As you wander up, you’ll pass an impressive Tibetan prayer wheel that stands 12 feet (3.6m) tall and a trio of embellished Buddha sculptures. After reaching the peak, take in the vast views of Kathmandu that are even more spectacular under the evening light.

Joining you will be the temple’s resident monkeys, who are believed to be holy. This is because they came out of Manjusri’s long hair. Alongside your furry friends, explore the five carved Panch Buddhas, the Harati Devi Temple and the immense Stupa. The latter standing glorious above everything else.

 Canoeing on the Trisuli River. Cornfield/Shutterstock

Experience Kathmandu’s Raging Rivers

We all know Nepal to be a mecca for hikers, climbers and mountaineers around the world. But any country with towering, snow-capped mountains is going to have their fair share of boisterous rivers. Nepal is no different. 

With eight of the 14 tallest peaks on earth, the snow-melt leads to surging rivers. Add in the picturesque scenery, and the groundwork has been laid for your best white water rafting experience yet. As for first-timers, there are a number of beginner experiences on offer. 

When wandering around the tourist-hub of Thamel, you’ll spot plenty of white water rafting outfits hustling for your business. But before you sign up for anything, it’s best to know a thing or two about the rivers around Kathmandu. 

For beginners, Trisuli River is a popular option. Three and a half hours from the city, the river is exhilarating but not overly intimidating and is surrounded by beautiful mountains and quaint villages. For something closer, consider the Seti River, just thirty minutes from town. Short and sweet, the river features a series of Class III and IV rapids with views of Annapurna.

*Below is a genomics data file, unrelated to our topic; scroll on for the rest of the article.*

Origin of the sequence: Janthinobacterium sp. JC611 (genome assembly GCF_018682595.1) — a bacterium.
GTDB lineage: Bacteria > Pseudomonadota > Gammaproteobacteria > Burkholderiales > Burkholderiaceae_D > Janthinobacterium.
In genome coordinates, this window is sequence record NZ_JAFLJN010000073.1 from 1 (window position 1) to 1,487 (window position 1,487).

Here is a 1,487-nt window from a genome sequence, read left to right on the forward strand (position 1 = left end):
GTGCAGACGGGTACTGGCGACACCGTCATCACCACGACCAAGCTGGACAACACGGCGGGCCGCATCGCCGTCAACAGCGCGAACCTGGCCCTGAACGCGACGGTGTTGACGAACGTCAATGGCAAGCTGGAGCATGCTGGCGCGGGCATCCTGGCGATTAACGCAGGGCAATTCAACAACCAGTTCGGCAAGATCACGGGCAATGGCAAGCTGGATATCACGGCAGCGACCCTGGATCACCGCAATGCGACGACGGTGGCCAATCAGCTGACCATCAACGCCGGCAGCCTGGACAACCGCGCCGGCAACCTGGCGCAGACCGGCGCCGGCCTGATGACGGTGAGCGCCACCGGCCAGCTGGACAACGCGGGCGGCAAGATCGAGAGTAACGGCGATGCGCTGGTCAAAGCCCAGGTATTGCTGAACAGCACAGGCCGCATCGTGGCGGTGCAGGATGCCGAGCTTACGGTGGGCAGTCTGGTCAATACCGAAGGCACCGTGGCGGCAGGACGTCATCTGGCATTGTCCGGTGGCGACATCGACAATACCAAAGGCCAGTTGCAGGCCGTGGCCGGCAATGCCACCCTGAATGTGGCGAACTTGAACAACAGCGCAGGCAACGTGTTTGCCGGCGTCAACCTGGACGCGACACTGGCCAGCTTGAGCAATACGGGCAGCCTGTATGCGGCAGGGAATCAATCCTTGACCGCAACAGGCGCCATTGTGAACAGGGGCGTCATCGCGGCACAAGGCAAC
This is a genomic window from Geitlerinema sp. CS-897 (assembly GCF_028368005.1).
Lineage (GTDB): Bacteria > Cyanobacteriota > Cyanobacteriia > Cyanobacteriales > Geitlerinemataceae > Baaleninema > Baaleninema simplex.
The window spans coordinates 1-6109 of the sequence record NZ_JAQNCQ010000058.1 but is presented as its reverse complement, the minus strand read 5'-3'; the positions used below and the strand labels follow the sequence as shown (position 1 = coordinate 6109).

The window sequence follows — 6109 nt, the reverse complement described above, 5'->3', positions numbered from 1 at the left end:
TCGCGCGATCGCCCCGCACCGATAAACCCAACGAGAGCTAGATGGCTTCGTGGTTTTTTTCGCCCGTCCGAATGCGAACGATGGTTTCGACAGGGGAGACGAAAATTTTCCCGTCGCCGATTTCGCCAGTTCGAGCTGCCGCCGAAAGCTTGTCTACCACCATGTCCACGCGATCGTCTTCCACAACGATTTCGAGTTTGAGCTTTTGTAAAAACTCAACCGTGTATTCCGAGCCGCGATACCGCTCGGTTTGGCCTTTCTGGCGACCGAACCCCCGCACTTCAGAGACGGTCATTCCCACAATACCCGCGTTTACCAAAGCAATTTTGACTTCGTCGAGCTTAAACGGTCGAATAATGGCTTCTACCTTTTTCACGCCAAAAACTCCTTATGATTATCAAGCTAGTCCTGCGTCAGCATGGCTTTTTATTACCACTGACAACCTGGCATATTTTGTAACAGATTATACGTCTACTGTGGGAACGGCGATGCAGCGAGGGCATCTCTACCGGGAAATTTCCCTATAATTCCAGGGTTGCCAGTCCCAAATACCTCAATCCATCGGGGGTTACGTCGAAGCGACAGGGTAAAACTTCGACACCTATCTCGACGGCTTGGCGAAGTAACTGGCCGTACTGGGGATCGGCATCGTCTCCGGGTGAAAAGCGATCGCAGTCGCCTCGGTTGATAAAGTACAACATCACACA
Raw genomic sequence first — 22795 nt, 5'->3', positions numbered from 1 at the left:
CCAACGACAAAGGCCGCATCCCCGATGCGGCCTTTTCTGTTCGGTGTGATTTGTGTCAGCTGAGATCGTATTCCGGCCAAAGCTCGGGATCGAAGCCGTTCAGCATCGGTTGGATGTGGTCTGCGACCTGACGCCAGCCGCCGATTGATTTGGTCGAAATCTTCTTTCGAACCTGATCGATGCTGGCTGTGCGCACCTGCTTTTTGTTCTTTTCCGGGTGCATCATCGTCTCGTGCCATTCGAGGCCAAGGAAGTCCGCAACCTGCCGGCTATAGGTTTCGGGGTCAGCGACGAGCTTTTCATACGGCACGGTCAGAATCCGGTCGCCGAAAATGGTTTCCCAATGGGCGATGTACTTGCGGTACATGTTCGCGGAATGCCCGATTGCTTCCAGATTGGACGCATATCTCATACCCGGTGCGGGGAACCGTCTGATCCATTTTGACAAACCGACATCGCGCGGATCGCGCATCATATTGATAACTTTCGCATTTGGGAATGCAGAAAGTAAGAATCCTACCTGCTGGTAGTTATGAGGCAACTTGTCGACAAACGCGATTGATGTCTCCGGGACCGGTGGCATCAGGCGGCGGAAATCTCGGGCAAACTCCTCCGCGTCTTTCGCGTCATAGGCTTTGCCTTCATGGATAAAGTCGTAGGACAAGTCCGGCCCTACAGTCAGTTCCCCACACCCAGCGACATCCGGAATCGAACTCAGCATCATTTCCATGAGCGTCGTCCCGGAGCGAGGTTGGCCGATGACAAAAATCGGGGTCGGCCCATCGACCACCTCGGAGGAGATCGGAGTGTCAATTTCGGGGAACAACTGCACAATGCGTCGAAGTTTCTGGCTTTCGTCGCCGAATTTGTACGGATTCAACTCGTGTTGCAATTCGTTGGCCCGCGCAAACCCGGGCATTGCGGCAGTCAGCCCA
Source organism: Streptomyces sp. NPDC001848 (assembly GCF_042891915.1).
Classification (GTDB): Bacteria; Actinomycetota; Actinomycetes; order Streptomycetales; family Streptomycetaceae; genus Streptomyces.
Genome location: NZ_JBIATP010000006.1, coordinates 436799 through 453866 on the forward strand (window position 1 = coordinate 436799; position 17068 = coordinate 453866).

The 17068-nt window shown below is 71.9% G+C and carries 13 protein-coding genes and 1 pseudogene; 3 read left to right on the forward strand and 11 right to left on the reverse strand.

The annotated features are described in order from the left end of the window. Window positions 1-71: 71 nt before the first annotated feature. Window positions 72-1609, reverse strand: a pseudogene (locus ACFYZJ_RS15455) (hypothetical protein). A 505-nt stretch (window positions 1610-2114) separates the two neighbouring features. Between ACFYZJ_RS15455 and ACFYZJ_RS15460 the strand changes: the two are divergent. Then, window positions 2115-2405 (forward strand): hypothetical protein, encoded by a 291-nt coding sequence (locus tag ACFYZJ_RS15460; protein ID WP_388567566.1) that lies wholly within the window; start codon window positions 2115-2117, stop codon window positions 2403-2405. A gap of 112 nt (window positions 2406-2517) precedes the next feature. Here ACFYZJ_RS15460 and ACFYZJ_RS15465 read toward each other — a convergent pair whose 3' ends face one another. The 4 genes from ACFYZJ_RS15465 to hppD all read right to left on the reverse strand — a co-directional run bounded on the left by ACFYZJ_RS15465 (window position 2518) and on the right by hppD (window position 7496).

But for something unforgettable, consider a multi-day trip down the Sun Kosi River. The path features an array of tranquil beaches, gorgeous scenery and exciting rapids. 

Bhaktapur is so picturesque. Hakat/Shutterstock

Visit Neighboring Bhaktapur

A quick 6 miles (10km) journey from the heart of Kathmandu will bring you to the charming small village of Bhaktapur. The town is an extension of all the things we’ve come to know and love about the nation’s capital. In the 12th century, Bhaktapur became an independent city state under King Ananda Malla. It led to many distinct buildings and an abundance of fabulous temples.

As you wander its central streets, you’ll notice the lack of motorized traffic. In fact, all cars are banned from the city center, making it a haven for pedestrians. Enjoy the relative tranquility compared to Kathmandu as you discover the intricate and ancient architecture. This is best seen around Tuchapai Tole, where there’s a wonderful concentration of gilded woodwork.

However, the true highlight of Bhaktapur is the many temples around town. The one most likely to leave you star struck is Nyatapola Temple. It’s the tallest in Nepal, the five-story temple was built at the very start of the 18th century. Other must-visits include the Royal Palace in the town’s own Durbar Square, along with the National Art Gallery.